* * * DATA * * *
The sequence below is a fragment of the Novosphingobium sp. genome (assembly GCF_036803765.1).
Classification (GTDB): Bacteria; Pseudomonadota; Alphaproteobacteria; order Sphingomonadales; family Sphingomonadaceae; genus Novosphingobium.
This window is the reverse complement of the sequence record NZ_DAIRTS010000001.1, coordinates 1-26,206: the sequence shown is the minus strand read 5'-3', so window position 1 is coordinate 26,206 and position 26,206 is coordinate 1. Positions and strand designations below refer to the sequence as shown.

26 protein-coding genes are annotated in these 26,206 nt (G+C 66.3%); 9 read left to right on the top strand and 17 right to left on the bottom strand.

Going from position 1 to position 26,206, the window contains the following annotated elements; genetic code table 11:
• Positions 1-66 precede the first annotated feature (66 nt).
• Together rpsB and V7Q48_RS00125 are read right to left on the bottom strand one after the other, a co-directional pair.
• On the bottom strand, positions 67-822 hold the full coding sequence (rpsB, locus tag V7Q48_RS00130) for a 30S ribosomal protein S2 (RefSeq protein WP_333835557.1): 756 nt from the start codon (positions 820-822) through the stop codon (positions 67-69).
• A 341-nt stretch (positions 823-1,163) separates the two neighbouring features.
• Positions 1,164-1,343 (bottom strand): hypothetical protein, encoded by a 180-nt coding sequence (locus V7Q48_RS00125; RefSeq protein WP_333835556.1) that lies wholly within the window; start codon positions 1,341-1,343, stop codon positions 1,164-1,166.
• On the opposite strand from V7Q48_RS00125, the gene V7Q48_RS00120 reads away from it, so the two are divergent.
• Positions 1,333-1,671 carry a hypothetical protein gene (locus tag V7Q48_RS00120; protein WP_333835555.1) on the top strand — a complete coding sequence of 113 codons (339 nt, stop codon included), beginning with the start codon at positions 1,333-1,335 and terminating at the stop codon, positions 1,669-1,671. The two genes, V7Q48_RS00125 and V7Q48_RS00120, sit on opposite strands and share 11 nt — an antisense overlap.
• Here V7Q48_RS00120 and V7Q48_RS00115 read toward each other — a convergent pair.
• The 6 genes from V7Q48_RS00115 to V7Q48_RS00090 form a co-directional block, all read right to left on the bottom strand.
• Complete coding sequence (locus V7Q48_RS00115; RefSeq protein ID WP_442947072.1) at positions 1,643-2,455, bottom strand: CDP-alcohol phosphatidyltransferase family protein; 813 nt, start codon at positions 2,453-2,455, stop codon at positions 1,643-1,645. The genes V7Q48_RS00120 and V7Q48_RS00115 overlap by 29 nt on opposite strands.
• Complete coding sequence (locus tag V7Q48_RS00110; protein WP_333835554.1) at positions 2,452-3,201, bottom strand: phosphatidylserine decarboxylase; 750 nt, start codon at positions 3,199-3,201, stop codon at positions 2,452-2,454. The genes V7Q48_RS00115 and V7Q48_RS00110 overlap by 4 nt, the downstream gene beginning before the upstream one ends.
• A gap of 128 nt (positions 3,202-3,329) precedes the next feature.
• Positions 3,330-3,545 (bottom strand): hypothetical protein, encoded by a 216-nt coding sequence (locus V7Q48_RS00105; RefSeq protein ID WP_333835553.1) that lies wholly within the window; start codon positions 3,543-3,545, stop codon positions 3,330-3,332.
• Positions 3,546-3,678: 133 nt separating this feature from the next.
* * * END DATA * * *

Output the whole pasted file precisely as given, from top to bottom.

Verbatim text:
The sequence below is a fragment of the Novosphingobium sp. genome (assembly GCF_036803765.1).
Classification (GTDB): Bacteria; Pseudomonadota; Alphaproteobacteria; order Sphingomonadales; family Sphingomonadaceae; genus Novosphingobium.
This window is the reverse complement of the sequence record NZ_DAIRTS010000001.1, coordinates 1-26,206: the sequence shown is the minus strand read 5'-3', so window position 1 is coordinate 26,206 and position 26,206 is coordinate 1. Positions and strand designations below refer to the sequence as shown.

26 protein-coding genes are annotated in these 26,206 nt (G+C 66.3%); 9 read left to right on the top strand and 17 right to left on the bottom strand.

Going from position 1 to position 26,206, the window contains the following annotated elements; genetic code table 11:
• Positions 1-66 precede the first annotated feature (66 nt).
• Together rpsB and V7Q48_RS00125 are read right to left on the bottom strand one after the other, a co-directional pair.
• On the bottom strand, positions 67-822 hold the full coding sequence (rpsB, locus tag V7Q48_RS00130) for a 30S ribosomal protein S2 (RefSeq protein WP_333835557.1): 756 nt from the start codon (positions 820-822) through the stop codon (positions 67-69).
• A 341-nt stretch (positions 823-1,163) separates the two neighbouring features.
• Positions 1,164-1,343 (bottom strand): hypothetical protein, encoded by a 180-nt coding sequence (locus V7Q48_RS00125; RefSeq protein WP_333835556.1) that lies wholly within the window; start codon positions 1,341-1,343, stop codon positions 1,164-1,166.
• On the opposite strand from V7Q48_RS00125, the gene V7Q48_RS00120 reads away from it, so the two are divergent.
• Positions 1,333-1,671 carry a hypothetical protein gene (locus tag V7Q48_RS00120; protein WP_333835555.1) on the top strand — a complete coding sequence of 113 codons (339 nt, stop codon included), beginning with the start codon at positions 1,333-1,335 and terminating at the stop codon, positions 1,669-1,671. The two genes, V7Q48_RS00125 and V7Q48_RS00120, sit on opposite strands and share 11 nt — an antisense overlap.
• Here V7Q48_RS00120 and V7Q48_RS00115 read toward each other — a convergent pair.
• The 6 genes from V7Q48_RS00115 to V7Q48_RS00090 form a co-directional block, all read right to left on the bottom strand.
• Complete coding sequence (locus V7Q48_RS00115; RefSeq protein ID WP_442947072.1) at positions 1,643-2,455, bottom strand: CDP-alcohol phosphatidyltransferase family protein; 813 nt, start codon at positions 2,453-2,455, stop codon at positions 1,643-1,645. The genes V7Q48_RS00120 and V7Q48_RS00115 overlap by 29 nt on opposite strands.
• Complete coding sequence (locus tag V7Q48_RS00110; protein WP_333835554.1) at positions 2,452-3,201, bottom strand: phosphatidylserine decarboxylase; 750 nt, start codon at positions 3,199-3,201, stop codon at positions 2,452-2,454. The genes V7Q48_RS00115 and V7Q48_RS00110 overlap by 4 nt, the downstream gene beginning before the upstream one ends.
• A gap of 128 nt (positions 3,202-3,329) precedes the next feature.
• Positions 3,330-3,545 (bottom strand): hypothetical protein, encoded by a 216-nt coding sequence (locus V7Q48_RS00105; RefSeq protein ID WP_333835553.1) that lies wholly within the window; start codon positions 3,543-3,545, stop codon positions 3,330-3,332.
• Positions 3,546-3,678: 133 nt separating this feature from the next.